Review: The Most Happy Fella (Theo Ubique Cabaret Theatre)

| April 19, 2017

Joe Giovannetti and Courtney Jones star in Most Happy Fella, Theo Ubique Cabaret Theatre           

The Most Happy Fella

Written by Frank Loesser 
Based on book by Sidney Howard
No Exit Cafe, 6970 N. Glenwood (map)
thru May 13  |  tix: $34-$39  |  more info
Check for half-price tickets   


Though beautifully sung and staged, this ‘Fella’ has not aged well


Jonathan Wilson, Molly Hernandez, Roy Brown and Erik Dohner star in Most Happy Fella

Theo Ubique Cabaret Theatre presents
The Most Happy Fella

Review by Catey Sullivan

Look, I get it: When The Most Happy Fella debuted in 1956, the myth of the happy housewife was an entrenched part of society. Pop culture’s default mode was “Father Knows Best” and June Cleaver. You can’t blame Frank Loesser for crafting a musical that catered to the different attitudes of different times. But still. The Most Happy Fella is a staggeringly sexist piece of work, even given the context of the era.

Joe Giovannetti and Courtney Jones star in Most Happy Fella, Theo Ubique Cabaret TheatreDirected by Fred Anzevino, Theo Ubique’s cast makes the scourge sound lovely while music director Jeremy Ramey’s three-person band sounds like an ensemble four times that size. The lush soundscape isn’t enough to justify staging what amounts to a celebration of misogyny.

I know, I know. It’s a love story, wherein age is no barrier to the meeting of true hearts and forgiveness triumphs over the bitterly regretted mistakes of a fallen woman. Blech. To quote the words of a thousand memes: Bitch, please. How jaw-droppingly regressive is this so-called romance? Let me count a few ways:

  1. Tony, the show’s mail-order-bride-ordering “hero” doesn’t bother to learn the name of the woman he supposedly loves. He makes up a name for her instead, and bestows it on her with the pride of a father christening an infant. (Creepy.) Names have power. “Rosabella” – or whoever she is – is stripped of hers before we’re 10 minutes in.

  2. There’s an entire song celebrating guys who hang out on street corners for the sole purpose of ogling women. I know – we’re supposed to take a laughing “boys-will-be-boys” attitude toward “Standing on the Corner.” Sorry/not sorry. It’s creepy, not funny. Sample unnerving lyric: “Brother, you can’t go to jail for what you’re thinking.” Ew. Double ew: The girls of “Most Happy Fella” like the attention. They giggle and smize at the corner-standing guys.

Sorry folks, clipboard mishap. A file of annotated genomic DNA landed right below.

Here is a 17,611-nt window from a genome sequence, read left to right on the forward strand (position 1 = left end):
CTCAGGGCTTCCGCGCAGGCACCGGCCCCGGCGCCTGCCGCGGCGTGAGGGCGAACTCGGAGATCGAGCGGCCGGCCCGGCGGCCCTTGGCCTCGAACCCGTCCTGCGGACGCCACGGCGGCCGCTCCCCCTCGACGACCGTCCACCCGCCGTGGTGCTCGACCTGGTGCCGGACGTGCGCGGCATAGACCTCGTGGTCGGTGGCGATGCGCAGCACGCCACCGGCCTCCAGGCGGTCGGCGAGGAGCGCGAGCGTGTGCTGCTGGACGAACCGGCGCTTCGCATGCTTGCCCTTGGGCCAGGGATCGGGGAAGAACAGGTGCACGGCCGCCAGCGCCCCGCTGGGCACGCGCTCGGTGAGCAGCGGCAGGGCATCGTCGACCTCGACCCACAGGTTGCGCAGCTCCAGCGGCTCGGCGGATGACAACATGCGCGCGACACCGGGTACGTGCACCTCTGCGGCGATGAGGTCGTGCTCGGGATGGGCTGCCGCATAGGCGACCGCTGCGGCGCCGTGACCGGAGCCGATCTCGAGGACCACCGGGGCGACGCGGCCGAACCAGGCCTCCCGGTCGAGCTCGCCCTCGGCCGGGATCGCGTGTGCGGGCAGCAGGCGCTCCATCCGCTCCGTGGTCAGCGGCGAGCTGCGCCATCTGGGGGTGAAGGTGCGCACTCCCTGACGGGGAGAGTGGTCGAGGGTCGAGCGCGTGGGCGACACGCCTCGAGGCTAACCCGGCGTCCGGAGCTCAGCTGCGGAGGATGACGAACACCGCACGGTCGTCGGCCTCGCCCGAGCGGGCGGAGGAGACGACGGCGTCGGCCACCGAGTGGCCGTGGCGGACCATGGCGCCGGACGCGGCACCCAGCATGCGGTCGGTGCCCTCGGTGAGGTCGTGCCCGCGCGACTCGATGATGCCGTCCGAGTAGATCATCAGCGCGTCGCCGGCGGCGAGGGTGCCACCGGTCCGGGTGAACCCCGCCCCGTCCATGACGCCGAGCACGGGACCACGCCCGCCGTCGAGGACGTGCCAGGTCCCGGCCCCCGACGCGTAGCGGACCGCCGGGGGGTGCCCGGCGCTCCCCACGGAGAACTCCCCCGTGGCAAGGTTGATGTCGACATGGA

3. When Tony first sees “Rosabella” she’s a waitress. He decides she’s “too good” for a monetary tip. Instead, he leaves her a tie clip. And she thinks this is lovely. Reality check: Show me a waitress who thinks a tie clip is better than an actual tip and I’ll show show you – Never mind. That waitress doesn’t exist.

  4. Tony sends “Rosabella” love letters, and encloses a photo of his young, handsome foreman, Joe. Tony, who Joe calls “foxy grandpa,” is roughly 30 years older than “Rosabella.” He knows she’ll never marry him if she knows his actual age. So he lies as he lures her from “‘Frisco” to his Napa Valley Vineyard.

  5. “Rosabella” agrees to mary Tony, sight unseen.

  6. After “Rosabella” arrives to marry him-as-Joe, Tony sings a song about how his young bride will bear him an entire litter of offspring. They will be mostly boys.

  7. When “Rosabella” learns that Tony is actually an ailing, AARP-eligible senior instead of the strapping young buck of the photo, she marries him anyway.

  8. Tony’s sister Maria is violently opposed to the romance, to the degree that one can only conclude that she’s harboring incestuous longings.